FROM HERE TO QUEER: TRANSNATIONAL CONNECTIVITY, DIGITAL MEDIA AND QUEER ORIENTATION
Matilda Tyra Kristina Tudor
This paper provides a phenomenological perspective on transnational connectivity through digital media among queer men within contemporary Russia. Drawing on an understanding of queer orientation (Ahmed, 2006), as an embodied achievement produced through repeated turnings, I ask how transnational connectivity orient queer men in time and space. This question further takes on significance in a situation where queer Russian citizens are currently being excluded from politics of national belonging (Edenborg, 2016).

The paper draws on findings from my ongoing PhD project, based on ethnographic work in Saint Petersburg during 2013 – 2015. Within the dissertation I look at how queer dispositioned individuals in openly homophobic environments live and move their bodies in space, taking into account norm-critical phenomenology of bodily comportment (Ahmed, 2006; Fanon, 2007 [1952] Marion Young, 1980). Adding the lens of media phenomenology (Moores, 2012; Morely, 2000), I want to grasp how digital media is taken up and experienced within queer individuals projecting of themselves towards their worlds.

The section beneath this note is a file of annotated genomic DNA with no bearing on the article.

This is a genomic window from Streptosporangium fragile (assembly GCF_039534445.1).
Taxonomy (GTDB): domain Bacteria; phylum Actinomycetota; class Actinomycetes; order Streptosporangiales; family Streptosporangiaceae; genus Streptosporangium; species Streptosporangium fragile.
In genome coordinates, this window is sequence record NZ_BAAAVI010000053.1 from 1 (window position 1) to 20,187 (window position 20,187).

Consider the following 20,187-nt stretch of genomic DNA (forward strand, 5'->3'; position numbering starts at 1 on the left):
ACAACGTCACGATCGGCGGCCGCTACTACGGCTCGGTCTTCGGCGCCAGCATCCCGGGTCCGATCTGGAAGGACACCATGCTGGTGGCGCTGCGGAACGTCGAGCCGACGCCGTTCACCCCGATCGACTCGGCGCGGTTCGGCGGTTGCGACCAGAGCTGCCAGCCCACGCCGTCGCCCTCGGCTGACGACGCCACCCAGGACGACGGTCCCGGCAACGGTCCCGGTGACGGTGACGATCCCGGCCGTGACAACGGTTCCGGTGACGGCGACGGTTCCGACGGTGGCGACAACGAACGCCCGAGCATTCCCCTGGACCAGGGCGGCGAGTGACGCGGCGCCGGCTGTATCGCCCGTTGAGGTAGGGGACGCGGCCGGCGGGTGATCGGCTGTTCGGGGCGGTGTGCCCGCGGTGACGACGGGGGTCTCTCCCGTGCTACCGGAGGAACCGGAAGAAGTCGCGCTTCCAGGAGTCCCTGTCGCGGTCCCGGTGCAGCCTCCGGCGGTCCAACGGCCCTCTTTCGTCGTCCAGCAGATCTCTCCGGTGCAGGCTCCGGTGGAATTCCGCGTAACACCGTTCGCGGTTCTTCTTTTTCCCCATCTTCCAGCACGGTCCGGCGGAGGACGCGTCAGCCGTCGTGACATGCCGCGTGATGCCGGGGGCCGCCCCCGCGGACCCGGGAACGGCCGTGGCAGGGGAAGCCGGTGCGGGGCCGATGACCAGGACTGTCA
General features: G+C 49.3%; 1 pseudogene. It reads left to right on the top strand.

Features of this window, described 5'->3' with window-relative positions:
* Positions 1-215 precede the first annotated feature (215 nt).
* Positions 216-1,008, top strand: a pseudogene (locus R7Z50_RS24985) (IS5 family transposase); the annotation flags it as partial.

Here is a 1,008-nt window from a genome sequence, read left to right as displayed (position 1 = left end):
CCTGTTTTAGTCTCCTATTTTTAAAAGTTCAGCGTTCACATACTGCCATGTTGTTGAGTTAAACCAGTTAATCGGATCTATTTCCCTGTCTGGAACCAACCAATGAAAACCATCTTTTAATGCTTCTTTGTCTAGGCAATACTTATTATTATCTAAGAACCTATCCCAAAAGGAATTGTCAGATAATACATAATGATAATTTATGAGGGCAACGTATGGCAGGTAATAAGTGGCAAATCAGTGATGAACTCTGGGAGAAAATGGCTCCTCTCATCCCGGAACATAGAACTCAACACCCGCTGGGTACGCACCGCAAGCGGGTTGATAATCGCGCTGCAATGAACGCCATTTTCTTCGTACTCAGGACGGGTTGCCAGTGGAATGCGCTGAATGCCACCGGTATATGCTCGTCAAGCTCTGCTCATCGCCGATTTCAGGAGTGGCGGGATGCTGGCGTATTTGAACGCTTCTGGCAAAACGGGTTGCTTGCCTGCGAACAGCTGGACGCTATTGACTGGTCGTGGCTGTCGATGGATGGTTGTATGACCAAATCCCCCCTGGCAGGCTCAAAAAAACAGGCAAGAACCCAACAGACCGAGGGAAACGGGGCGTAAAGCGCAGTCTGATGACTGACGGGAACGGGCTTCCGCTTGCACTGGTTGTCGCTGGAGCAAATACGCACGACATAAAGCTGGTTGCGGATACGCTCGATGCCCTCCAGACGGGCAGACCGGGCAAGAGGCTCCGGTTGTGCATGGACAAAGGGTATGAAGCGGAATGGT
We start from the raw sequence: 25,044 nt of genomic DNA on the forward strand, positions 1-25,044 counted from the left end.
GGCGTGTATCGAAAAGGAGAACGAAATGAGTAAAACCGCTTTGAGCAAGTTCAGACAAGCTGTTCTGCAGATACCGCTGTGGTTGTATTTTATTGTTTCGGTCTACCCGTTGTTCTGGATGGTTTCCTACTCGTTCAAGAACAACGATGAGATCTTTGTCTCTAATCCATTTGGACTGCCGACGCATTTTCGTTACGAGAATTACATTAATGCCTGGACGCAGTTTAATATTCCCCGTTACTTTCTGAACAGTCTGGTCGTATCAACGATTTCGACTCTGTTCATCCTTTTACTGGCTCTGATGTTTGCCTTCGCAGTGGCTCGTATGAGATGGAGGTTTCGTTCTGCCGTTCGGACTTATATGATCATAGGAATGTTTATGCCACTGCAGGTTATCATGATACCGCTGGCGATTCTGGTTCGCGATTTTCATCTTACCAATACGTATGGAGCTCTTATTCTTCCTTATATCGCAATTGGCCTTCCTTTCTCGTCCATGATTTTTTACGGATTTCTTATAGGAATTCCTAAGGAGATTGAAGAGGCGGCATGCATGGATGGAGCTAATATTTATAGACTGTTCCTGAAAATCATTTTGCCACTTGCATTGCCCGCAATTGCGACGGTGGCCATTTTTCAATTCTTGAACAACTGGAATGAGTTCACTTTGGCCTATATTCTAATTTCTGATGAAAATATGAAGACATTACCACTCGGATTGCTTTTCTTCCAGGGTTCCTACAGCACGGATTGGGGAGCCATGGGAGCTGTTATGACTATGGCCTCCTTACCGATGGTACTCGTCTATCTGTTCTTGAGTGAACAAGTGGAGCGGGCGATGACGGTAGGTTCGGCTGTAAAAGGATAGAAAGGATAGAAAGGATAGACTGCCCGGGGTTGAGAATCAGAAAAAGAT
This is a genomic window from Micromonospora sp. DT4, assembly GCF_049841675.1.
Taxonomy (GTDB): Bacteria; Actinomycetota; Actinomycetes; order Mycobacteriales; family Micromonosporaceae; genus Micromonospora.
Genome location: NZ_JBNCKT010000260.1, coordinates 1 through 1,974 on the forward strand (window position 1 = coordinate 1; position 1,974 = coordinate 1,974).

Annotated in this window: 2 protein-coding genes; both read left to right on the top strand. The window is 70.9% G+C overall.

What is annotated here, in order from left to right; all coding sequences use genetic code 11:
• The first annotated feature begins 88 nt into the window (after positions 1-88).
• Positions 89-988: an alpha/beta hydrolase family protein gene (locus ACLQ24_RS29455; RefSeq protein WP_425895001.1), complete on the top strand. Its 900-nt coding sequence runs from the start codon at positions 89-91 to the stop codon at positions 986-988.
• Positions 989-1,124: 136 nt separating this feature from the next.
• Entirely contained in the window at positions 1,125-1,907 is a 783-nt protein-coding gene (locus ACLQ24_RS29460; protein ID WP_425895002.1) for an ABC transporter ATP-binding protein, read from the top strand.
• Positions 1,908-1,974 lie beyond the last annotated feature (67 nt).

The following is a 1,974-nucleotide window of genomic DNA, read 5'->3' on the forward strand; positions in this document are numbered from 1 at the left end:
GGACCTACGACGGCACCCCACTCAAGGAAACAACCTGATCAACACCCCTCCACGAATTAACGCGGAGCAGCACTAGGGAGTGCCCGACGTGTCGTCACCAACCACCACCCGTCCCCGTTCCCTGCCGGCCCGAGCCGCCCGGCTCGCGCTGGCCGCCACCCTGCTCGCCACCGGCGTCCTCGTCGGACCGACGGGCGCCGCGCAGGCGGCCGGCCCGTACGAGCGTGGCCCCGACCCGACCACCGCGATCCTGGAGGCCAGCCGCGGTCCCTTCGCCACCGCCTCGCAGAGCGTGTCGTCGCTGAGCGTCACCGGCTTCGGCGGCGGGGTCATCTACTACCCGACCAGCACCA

As informants reach out to queer others near and far, it thus becomes interesting to see what orientations emerge on a geographical scale, and where they themselves imagine a queer home? The paper concludes that transnational queer connectivity through digital media may produced “queerscapes”; as in “transnational ‘enabling networks’ for elaborating queer understandings of space, gender and sexuality” (Hacker, 2007:79), which did not appear in reach within their immediate surroundings. But on the other hand, this is for some also connected with intense feelings of displacements.


Friday October 12, 2018 4:00pm - 5:30pm
Sheraton - Salon 5

Attendees (26)